Magnificent Magnus Wins Tata Steel Rapid & Blitz

In the end, the only thing that could stop Magnus Carlsen was a tummy bug.

courtesy STLCC; note that Nakamura scored 12 in the Blitz and not 11.

Carlsen shattered his own single-event Grand Chess Tour point record, scoring 7.5/9 in the Rapid and 12/18 in the Blitz to win the Tata Steel Chess India Rapid & Blitz (Nov 22-26, Kolkata, India) with 27 points. (The previous record, per Tarjei Svensen, was 26.5, set at the Abidjan event earlier this year.) Hikaru Nakamura finished second at 23 points, a full 4 points behind the World Champion.

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Carlsen’s commanding victory could perhaps have been bigger, were he not hobbled by a stomach ailment at the start of Tuesday’s fifth and final round of play. After three quick draws, he recovered sufficiently to score 5.5/9 on the day’s play, second only to Nakamura, who scored 6.5/9. Rapid Carlsen utterly dominated the Rapid games, trouncing the field and giving himself a powerful lead heading into the Blitz. His game with Anand was perhaps the best game of the event, a hugely complex battle where Anand sacrificed an exchange, only to have Carlsen navigate the complications more successfully.

photo Lennart Ootes

[pgn] [Event "Tata Steel India Rapid"] [Site "Kolkata IND"] [Date "2019.11.24"] [Round "7.3"] [White "Carlsen, Magnus"] [Black "Anand, Viswanathan"] [Result "1-0"] [ECO "D38"] [WhiteElo "2870"] [BlackElo "2757"] [Annotator "Hartmann,John"] [PlyCount "77"] [EventDate "2019.11.22"] [EventType "rapid"] 1. d4 Nf6 2. c4 e6 3. Nc3 Bb4 4. Nf3 d5 5. cxd5 exd5 6. Bg5 h6 7. Bh4 O-O 8. e3 Bf5 9. Nd2 $5 {A very rare move here.} ({Carlsen himself faced the more common } 9. Qb3 Bxc3+ 10. Qxc3 Nbd7 11. Be2 c6 12. Nd2 Ne4 13. Nxe4 Qxh4 14. Nd6 Bg4 $11 {1/2-1/2 (30) Mamedyarov,S (2820)-Carlsen,M (2839) Porto Carras 2018}) 9... g5 10. Bg3 c5 11. a3 Bxc3 12. bxc3 c4 (12... Nbd7 13. Be2 Qa5 14. dxc5 Qxc3 15. Rc1 Qxa3 16. Bd6 Rfc8 $13) 13. h4 g4 ({If} 13... Nbd7 {(following Urkedal-Hammer 2018) White can try} 14. hxg5 (14. Be2 Kg7 {0-1 (35) Urkedal,F (2552)-Hammer,J (2631) Sarpsborg 2018}) 14... hxg5 15. Bd6 Re8 16. Qf3 $36) 14. h5 Nbd7 15. Bf4 Qa5 $5 16. Qc1 (16. Bxh6 {allows Black to sac the exchange with } Qxc3 (16... Rfe8 {is calmer and perhaps just as good, i.e.} 17. Qc1 Nb6 { wti ...Na4}) 17. Bxf8 Kxf8 18. Qc1 Qa5 {and dual threats of ...Ne4 and ... c4-c3 give Black good compensation.}) 16... Nb6 $5 (16... Kh7 {may in hindsight be best, but who can blame Anand for playing with such gusto?}) 17. Bxh6 Na4 (17... Rfe8 18. f3 (18. Bg5 Re6 $1) 18... Na4 19. Kf2 $13) 18. Bxf8 Rxf8 19. f3 {A critical position. How does Black justify the material investment?} Re8 $6 (19... b5 20. Kf2 Nxc3 {and only now ...Re8; here Black seems to have full comp}) (19... Nxc3 20. Kf2 b5 {transposes}) (19... g3 $5 { (preventing Kf2)} 20. e4 Re8 {and now White has to play} 21. Bxc4 dxc4 22. Nxc4 Nxe4 $1 {with the idea that} (22... Qc7 23. Qg5+ $1) 23. Nxa5 $4 {loses to} ( 23. O-O Qd8 24. fxe4 Qh4 25. Rxf5 Qh2+ 26. Kf1 Qh1+ 27. Ke2 Qxg2+ 28. Kd1 Qh1+ 29. Kd2 Qg2+ $11) 23... Nexc3+ 24. Kf1 Bd3+ 25. Kg1 Ne2+ 26. Kf1 Nxc1+ 27. Kg1 Re1#) 20. Kf2 b5 $6 (20... Nxc3 21. e4 Bxe4 22. fxe4 Nb5 $1 {is an engine line, but may be Black's best. He hits d4 and keeps the pressure on e4.}) 21. e4 $1 { White's central break is just in time, and the lack of pressure on e4 with ... Nxc3 proves the difference.} dxe4 22. Nxc4 $6 {Very logical, opening the diagonal for the queen to get to g5 and gobble material. But White may have had better.} (22. Nxe4 $1 Nxe4+ 23. fxe4 Bxe4 24. Rh4 $1 Qxc3 25. Qxc3 Nxc3 26. Rxg4+ Kh7 27. Re1 {and White's material advantage should prove the difference.} ) 22... bxc4 23. Qg5+ Kh7 $2 (23... Kf8 $1 24. Qxf6 e3+ $1 25. Kg1 Re6 26. Qh8+ Ke7 $132) 24. Qxf6 e3+ 25. Kg1 Be6 {Black is forced to waste time safeguarding f7. In a razor-sharp game like this, that's all it takes to lose - a tempo or two.} 26. d5 Qxd5 27. Re1 (27. fxg4 $1) 27... Qd2 28. Re2 Qc1 29. Qd4 gxf3 ( 29... Nxc3 30. Rxe3) 30. Qxe3 Qxc3 31. gxf3 Rg8+ 32. Kf2 Qg7 33. Qe4+ Kh6 34. Qf4+ Kh7 35. Qe5 Qh6 36. Rg1 Rc8 37. Qe4+ Kh8 38. Qd4+ Kh7 39. Rxe6 1-0 [/pgn]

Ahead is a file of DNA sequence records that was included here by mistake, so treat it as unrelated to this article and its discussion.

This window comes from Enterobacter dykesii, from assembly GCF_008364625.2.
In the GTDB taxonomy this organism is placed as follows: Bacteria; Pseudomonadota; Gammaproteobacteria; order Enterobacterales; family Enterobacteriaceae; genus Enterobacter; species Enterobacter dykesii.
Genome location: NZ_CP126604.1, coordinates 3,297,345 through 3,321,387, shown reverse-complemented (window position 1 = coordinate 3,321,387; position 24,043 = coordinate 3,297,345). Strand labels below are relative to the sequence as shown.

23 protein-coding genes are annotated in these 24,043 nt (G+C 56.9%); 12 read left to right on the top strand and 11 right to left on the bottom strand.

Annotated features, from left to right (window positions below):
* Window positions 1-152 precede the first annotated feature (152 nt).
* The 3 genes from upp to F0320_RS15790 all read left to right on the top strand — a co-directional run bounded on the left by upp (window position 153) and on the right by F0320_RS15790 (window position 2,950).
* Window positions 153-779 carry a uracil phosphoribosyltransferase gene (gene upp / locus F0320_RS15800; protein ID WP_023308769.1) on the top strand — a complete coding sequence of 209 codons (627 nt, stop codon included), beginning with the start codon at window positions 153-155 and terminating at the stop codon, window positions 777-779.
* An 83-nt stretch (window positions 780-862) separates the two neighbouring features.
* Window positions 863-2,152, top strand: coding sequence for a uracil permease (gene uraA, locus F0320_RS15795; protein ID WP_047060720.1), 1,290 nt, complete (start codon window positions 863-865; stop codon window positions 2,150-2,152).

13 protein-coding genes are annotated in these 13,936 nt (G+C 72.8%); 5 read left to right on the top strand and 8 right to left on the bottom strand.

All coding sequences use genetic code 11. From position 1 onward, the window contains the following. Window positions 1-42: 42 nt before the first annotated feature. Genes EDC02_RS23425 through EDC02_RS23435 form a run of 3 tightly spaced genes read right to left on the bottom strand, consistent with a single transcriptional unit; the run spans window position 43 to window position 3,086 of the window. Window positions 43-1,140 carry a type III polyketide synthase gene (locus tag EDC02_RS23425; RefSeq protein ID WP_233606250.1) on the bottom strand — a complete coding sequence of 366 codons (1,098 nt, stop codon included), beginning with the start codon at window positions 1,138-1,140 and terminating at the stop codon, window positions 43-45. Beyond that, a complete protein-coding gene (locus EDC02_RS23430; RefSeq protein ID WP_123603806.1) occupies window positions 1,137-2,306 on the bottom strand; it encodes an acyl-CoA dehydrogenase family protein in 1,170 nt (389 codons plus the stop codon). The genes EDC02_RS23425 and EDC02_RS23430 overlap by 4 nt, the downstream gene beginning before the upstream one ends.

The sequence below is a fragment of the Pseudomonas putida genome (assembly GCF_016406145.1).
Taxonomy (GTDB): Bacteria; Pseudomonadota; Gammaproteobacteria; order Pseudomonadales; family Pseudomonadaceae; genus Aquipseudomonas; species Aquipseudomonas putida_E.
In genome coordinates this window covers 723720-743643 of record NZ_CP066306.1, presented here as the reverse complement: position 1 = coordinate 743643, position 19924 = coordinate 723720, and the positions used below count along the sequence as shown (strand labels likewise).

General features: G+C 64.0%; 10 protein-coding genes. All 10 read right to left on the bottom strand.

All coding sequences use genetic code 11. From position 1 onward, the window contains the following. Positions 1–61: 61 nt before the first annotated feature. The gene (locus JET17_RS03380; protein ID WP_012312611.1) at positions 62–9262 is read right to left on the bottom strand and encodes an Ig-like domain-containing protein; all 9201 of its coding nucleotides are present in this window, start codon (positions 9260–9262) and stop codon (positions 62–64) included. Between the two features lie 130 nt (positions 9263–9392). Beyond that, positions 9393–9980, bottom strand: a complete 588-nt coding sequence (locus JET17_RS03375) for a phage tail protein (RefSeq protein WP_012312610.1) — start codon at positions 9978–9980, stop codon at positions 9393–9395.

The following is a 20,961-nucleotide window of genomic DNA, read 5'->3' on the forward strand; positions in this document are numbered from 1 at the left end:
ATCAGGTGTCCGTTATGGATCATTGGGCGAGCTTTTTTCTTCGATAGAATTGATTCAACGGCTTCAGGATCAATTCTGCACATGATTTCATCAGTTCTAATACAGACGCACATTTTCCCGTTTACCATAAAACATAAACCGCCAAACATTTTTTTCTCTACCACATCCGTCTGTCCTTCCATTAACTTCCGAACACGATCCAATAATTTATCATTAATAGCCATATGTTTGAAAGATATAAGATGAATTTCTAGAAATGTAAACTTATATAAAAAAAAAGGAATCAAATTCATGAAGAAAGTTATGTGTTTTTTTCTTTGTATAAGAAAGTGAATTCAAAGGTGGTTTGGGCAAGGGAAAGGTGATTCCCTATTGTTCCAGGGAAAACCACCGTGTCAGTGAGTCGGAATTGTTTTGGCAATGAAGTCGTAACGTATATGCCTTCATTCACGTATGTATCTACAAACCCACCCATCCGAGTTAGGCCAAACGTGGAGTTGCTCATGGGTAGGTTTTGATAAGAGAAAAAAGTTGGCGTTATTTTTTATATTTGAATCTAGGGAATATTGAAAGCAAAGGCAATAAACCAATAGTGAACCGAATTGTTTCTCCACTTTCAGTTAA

photo Lennart Ootes

It was only in his game with Vidit that Carlsen was in any trouble whatsoever. After essaying a line in the Tarrasch thought to be imprecise (5. … Nf6?!), he held things together and drew with excellent technique.